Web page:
An objection to this observation may be that Rule II lets you add more than one character at a time. But again, you must add the right two characters, in the right place, to make a valid word. You cannot transform [okedy] in to [kokedyk] or [oykerdy]. It seems as though there is another, deeper rule, governing this one, which dictates which characters may be added and where.

Rule I

The problems raised for Rule II arise in Rule I also. You simply cannot swap out any character and replace it with another and expect a valid new word. So [okedy] will not become [okeny] or [oksdy]. That much is obvious and there is no need to belabour the point that some unspoken rule must be operating to prevent the writer from making invalid words.

But at least here in Rule I the unspoken rule is spoken. Timm says that you can swap a character for any “similarly shaped” one. To be fair to Timm he does set out what this means on page 5, but then only as an observation about how words are related. He notes that words often differ by only one character and that those characters are graphically similar (so that as [k] and [t] look alike, so [okedy] and [otedy] are both valid). This is a fairly common observation, and Timm is not wrong to make it. But the essence of this observation is left unresolved.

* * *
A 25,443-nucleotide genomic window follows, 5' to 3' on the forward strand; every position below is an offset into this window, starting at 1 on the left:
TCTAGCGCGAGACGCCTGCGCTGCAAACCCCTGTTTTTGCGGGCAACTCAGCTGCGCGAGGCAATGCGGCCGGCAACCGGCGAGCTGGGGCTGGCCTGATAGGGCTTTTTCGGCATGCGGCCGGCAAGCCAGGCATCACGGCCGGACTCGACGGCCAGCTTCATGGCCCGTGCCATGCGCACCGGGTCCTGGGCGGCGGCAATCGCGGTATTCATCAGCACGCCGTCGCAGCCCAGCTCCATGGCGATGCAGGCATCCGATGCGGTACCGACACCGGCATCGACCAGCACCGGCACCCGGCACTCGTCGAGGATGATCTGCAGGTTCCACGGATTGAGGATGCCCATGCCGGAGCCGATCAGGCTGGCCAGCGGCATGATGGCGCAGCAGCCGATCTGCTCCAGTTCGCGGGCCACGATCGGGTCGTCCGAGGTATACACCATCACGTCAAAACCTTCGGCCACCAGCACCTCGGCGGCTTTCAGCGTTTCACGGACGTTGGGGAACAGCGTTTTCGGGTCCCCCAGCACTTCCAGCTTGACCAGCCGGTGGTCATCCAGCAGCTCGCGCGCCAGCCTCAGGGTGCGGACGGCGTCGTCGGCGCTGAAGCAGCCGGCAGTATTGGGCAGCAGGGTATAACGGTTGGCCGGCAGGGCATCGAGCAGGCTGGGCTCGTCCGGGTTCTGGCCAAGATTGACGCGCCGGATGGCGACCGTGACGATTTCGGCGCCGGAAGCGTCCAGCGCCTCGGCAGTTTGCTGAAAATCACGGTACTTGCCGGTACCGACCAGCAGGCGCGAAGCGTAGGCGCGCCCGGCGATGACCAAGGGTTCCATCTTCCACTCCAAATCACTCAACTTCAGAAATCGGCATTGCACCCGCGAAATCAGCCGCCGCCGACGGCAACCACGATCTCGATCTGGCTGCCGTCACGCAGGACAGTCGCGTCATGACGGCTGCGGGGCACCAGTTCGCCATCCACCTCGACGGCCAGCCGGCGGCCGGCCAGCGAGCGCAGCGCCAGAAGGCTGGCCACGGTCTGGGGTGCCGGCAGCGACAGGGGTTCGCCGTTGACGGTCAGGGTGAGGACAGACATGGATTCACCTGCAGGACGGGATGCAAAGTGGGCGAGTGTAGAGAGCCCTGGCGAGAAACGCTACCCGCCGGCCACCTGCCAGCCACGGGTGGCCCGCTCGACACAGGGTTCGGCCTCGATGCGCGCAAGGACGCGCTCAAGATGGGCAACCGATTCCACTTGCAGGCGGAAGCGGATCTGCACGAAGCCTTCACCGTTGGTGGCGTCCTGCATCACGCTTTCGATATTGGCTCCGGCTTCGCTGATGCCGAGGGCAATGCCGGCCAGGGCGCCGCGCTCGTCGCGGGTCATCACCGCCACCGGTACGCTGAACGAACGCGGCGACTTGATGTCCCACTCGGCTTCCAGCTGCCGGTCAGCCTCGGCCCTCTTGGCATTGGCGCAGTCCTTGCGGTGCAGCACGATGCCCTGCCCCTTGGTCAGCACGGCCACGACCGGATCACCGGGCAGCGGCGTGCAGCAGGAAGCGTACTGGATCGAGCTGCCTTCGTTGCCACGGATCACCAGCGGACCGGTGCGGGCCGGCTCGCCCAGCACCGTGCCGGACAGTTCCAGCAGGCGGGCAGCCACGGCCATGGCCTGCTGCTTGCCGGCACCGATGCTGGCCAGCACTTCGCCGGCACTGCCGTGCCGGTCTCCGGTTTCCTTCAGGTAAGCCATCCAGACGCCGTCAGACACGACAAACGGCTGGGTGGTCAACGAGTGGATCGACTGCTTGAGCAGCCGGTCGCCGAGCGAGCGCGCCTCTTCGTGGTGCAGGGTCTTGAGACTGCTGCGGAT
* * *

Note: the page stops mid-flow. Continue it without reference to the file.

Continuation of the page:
Timm notes in his discussion (page 36) that the script has a “design”, and that characters are individually designed from simpler strokes. But what is this design and why? It is not an idle question, as it bears hugely on the question of how the text was generated. If the writer could not simply make any alteration to any word, then it must be that each word has a small number of possible antecedents. Why would the writer limit themselves in such a way?

Moreover, there is a total set of permissible words (whether realized in the manuscript or not) which is a subset of all the possible words. And these permissible words, by virtue of the rules given on page 4 concerning “similarly shaped” characters, have a specific and definable structure. I have talked about the high level and low level word structure of Voynich words, and it is clear to most researchers that such a thing is very real. But again, what does that structure mean? And why are words structured like this?

Timm’s work does not really address the generative aspects of word structure, only the relative aspects. He points out in a novel way how words are related to one another in text, but not really how they are generated. For although he claims that most words are simple alterations of existing ones, they are alterations around a structure which existed in the writer’s mind. Simply saying that such a structure exists is not enough, unless we are to believe that it is arbitrary. And although he considers a variety of ways in which characters might have some meaning, he ultimately comes to the conclusion of meaninglessness: